Visa-free touring secured for UK artists performing in Greece


UK artists and their crews will no longer need visas to tour in Greece from Monday 13th June, as announced by the Greek Deputy Minister of Foreign Affairs Miltiadis Varvitsiotis yesterday.

The victory was secured as a result of concerted efforts from the Greek government and figures from across the UK and Greek music industry, including LIVE members James Wright (United Talent Agency), Craig Stanley (Marshall Arts) and Paul Fenn (The Entertainment Agents’ Association).   

The move, which is subject to review at the end of the year, represents a considerable boost for the UK’s live music sector which has seen European touring become more expensive and more arduous because of Brexit. Artists travelling to Greece previously had to apply for and receive a Schengen visa, which made touring significantly more challenging.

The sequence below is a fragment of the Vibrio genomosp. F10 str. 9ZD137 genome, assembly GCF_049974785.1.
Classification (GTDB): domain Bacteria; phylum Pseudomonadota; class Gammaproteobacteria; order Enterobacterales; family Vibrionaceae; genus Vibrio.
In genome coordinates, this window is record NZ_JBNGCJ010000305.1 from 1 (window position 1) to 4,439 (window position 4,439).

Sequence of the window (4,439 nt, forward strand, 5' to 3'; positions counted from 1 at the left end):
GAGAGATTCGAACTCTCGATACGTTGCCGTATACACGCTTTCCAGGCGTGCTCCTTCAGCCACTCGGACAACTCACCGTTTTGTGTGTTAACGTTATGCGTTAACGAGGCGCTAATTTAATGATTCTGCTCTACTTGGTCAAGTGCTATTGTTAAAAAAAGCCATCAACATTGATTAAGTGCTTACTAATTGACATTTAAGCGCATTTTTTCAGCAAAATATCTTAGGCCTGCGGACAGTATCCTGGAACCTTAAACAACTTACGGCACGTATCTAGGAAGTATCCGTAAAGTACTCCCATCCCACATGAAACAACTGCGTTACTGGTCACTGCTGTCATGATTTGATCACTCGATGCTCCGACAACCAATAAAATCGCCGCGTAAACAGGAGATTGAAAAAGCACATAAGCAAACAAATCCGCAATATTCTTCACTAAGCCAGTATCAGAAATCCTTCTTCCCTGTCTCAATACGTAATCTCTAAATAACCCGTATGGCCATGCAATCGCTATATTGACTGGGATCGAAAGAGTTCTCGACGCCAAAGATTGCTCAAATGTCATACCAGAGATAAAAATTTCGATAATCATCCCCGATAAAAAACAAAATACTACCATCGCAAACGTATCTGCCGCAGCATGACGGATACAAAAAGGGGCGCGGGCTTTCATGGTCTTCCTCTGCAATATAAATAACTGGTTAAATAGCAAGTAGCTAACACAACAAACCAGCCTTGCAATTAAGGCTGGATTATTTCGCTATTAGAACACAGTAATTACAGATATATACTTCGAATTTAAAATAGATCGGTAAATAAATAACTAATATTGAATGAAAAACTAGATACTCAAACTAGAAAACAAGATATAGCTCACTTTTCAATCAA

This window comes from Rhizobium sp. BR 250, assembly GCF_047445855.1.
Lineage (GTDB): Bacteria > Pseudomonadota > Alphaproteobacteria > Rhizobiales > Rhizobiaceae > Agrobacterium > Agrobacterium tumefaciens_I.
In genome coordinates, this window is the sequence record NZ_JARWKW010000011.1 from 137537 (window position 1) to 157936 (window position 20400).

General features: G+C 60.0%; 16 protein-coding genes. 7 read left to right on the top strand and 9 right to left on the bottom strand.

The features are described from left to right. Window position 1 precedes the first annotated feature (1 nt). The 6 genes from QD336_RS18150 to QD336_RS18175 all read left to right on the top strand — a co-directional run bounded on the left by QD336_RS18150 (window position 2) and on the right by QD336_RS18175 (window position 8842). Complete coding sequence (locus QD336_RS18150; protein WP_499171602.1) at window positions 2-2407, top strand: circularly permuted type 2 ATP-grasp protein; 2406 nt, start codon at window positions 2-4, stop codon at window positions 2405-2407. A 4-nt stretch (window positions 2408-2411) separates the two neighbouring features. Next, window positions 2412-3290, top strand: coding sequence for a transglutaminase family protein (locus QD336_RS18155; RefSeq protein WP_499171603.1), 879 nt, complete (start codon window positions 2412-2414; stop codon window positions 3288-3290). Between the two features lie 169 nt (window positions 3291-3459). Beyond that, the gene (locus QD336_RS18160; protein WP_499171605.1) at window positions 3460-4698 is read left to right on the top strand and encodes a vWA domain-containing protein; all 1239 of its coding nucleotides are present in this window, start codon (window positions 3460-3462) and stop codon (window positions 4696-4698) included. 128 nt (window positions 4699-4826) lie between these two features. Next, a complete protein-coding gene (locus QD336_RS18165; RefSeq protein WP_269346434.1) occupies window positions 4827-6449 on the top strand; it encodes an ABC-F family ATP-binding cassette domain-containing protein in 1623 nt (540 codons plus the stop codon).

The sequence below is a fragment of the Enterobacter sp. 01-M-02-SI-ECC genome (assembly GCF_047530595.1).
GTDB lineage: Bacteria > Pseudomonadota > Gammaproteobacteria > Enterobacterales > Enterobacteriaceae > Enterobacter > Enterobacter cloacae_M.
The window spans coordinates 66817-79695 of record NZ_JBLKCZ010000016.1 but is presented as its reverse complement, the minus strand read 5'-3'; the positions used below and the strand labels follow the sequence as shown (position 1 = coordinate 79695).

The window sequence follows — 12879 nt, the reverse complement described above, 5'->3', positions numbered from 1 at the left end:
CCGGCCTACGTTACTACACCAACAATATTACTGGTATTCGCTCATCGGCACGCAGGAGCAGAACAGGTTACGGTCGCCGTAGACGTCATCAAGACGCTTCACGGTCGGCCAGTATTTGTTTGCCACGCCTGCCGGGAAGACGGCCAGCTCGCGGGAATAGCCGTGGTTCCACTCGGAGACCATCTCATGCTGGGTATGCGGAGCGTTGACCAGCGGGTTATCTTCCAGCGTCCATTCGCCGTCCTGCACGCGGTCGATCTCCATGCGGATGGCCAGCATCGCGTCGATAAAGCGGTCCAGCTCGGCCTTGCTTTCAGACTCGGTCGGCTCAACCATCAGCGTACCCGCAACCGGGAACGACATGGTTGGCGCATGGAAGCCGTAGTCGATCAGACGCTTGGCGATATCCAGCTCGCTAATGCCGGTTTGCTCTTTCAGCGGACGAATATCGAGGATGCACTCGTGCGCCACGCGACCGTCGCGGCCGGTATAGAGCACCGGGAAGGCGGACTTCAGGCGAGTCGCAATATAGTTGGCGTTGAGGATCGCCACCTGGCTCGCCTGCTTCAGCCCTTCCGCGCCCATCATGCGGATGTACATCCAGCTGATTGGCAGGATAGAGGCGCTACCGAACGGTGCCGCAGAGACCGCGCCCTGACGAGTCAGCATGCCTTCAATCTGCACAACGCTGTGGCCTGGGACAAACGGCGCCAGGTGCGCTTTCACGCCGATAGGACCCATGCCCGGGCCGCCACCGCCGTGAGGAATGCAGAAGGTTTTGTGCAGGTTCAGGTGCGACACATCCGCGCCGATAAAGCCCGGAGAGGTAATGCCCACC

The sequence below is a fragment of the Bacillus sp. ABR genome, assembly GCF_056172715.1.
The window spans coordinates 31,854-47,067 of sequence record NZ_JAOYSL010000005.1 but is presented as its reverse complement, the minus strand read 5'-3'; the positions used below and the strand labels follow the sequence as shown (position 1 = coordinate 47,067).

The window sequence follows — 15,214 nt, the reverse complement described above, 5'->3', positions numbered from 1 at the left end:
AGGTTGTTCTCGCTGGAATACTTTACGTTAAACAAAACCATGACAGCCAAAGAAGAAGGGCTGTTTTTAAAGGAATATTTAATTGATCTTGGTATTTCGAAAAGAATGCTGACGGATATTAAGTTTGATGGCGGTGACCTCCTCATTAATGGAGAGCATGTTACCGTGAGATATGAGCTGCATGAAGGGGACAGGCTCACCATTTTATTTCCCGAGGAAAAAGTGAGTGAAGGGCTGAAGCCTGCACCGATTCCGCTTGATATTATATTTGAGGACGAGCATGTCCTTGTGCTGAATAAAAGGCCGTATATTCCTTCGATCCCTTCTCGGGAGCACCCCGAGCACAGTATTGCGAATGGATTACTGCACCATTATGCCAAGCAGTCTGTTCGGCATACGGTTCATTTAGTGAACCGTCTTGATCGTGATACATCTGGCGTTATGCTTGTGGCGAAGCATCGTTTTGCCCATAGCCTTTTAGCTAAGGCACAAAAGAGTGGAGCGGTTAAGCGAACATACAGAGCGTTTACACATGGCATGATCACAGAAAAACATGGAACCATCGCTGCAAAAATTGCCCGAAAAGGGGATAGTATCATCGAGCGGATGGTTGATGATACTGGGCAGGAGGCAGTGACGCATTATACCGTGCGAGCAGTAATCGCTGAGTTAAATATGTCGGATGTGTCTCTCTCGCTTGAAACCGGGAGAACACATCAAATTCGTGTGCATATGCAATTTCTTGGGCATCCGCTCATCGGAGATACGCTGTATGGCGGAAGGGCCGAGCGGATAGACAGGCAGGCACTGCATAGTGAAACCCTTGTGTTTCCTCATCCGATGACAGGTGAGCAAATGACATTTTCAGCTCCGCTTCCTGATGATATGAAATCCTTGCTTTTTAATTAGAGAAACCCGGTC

Last year, LIVE and the Association for British Orchestras (ABO), alongside their Spanish counterparts Asociación Promotores Musicales and key industry players such as Live Nation Spain, also worked to waive visas for UK artists touring in Spain.

Jon Collins, LIVE CEO, said: 

“This is a huge victory for both artists and fans, representing a further step towards the frictionless touring ecosystem needed by the live music sector.

“The prohibitive costs and bureaucracy posed by visa regimes threaten the export and growth of budding talent from across the UK, and while issues such as cabotage and carnets remain, we will continue to work on behalf of the sector to resolve these alongside our international counterparts.” 

Paul Fenn, The Entertainment Agents’ Association, said: 

“We’re pleased to see that the diligent work of the LIVE Touring Group team coupled with the promoters in Greece quickly identified the problem that arose and managed to effectively target the lobbying in Athens to achieve a quick resolution.”

Although the successful return of visa-free short-term work in Greece represents a positive step towards the return of international touring, touring artists still face restrictions on touring: a three-stop limit to UK touring vehicles before they have to return to home, and a hugely expensive goods passport (a “carnet”), including a bond for instruments and equipment.